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Babylonian approach to math

  1. Mar 27, 2008 #1
    1. The problem statement, all variables and given/known data

    (1/7)x + (1/11)y = 1 and (6/7)x =(10/11)y

    3. The attempt at a solution

    I'm doing this problem and we have to do it based on speculated babylonian approach which involves setting x and y equal half the semiperimeter and plus or minus a change in the side of lengths, i/e

    x = a/2 + z y = a/2 - z

    I'm also trying to really understand this problem area wise, like how it could've been solved involving quadratics.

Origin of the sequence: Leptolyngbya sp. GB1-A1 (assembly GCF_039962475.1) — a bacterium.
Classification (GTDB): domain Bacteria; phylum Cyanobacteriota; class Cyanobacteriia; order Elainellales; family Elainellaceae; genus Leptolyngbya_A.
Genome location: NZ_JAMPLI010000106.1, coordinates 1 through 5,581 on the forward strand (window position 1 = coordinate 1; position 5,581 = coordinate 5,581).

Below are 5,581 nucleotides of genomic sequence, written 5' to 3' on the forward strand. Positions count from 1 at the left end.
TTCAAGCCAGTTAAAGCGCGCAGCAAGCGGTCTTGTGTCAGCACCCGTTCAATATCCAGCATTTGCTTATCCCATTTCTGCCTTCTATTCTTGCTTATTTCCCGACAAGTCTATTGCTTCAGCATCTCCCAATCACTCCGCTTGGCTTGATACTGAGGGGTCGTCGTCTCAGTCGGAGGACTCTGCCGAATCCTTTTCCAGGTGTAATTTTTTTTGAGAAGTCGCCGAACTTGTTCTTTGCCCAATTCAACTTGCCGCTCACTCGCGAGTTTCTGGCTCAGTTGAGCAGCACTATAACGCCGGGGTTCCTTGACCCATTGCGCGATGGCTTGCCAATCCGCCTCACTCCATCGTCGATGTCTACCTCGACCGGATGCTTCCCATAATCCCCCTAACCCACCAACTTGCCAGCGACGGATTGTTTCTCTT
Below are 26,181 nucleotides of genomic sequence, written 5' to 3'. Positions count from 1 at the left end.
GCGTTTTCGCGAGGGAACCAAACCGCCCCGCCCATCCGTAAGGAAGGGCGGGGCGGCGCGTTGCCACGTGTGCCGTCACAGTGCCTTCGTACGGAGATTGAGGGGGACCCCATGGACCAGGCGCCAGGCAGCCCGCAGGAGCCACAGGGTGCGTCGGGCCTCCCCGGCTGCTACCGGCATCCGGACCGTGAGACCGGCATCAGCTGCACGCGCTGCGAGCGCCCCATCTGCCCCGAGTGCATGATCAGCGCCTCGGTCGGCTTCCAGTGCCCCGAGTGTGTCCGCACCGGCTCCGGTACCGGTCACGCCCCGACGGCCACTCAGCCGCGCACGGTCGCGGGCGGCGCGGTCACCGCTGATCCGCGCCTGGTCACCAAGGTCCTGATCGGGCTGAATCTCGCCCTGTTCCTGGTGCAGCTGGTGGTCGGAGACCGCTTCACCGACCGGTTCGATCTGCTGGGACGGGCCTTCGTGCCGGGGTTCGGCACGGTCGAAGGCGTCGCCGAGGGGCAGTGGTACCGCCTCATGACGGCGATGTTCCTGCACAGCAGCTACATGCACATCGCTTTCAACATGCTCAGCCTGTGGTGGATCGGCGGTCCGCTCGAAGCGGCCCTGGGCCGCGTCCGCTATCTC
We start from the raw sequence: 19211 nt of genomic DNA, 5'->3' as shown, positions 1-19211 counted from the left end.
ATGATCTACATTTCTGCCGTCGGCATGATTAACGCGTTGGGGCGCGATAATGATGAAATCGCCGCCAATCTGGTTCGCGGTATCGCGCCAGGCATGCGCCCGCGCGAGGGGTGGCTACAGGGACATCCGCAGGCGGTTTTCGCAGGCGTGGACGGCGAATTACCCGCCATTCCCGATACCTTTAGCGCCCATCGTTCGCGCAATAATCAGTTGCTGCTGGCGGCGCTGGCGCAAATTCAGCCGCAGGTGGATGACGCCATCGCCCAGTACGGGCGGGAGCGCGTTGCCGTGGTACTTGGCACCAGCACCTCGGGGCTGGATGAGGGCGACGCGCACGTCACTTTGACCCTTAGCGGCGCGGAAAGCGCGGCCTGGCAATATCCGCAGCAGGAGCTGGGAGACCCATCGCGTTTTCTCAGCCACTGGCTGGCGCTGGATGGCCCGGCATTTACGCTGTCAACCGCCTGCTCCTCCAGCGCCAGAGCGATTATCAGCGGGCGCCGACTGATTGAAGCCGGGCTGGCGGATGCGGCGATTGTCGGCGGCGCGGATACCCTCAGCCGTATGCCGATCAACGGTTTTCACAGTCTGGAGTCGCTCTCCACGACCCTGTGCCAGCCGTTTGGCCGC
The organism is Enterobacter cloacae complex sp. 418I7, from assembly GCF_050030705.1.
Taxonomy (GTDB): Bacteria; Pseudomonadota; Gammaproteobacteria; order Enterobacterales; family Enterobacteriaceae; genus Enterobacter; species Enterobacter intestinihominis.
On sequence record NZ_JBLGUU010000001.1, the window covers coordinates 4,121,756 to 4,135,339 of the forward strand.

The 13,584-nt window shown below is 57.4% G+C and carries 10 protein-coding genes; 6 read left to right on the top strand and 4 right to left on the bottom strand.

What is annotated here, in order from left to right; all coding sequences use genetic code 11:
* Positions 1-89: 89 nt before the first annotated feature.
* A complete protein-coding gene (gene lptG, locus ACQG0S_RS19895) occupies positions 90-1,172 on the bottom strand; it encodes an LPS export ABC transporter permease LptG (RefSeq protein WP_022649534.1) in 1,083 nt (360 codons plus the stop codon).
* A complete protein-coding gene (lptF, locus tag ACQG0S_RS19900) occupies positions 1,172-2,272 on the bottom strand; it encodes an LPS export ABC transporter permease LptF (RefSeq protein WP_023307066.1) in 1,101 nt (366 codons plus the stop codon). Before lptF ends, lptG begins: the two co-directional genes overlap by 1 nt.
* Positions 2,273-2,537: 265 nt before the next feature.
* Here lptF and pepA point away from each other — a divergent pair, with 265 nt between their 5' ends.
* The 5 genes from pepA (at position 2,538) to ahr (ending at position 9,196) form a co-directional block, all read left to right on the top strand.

when I insert the respective formulas

    (1/7)(1/2 + z) + 1/11(1/2 - z) = 1

    i get x = 35/2 and y = -33/2

    this isnt the answer in the book, which is

    x = 35/4 and y = 33/4

    how can I use the relation of (x - y)^2 = (x +y)^2 - 4xy

    does it allow to write (6/7x - 10/11y)^2 = (1/7x + 1/11y)^2 - 4xy?

    i know how to find the answer through substitutions but babylonians used the above identy in early multiplication

    also, is it possible to construct a "completing the square" diagram in this problem?

  2. jcsd
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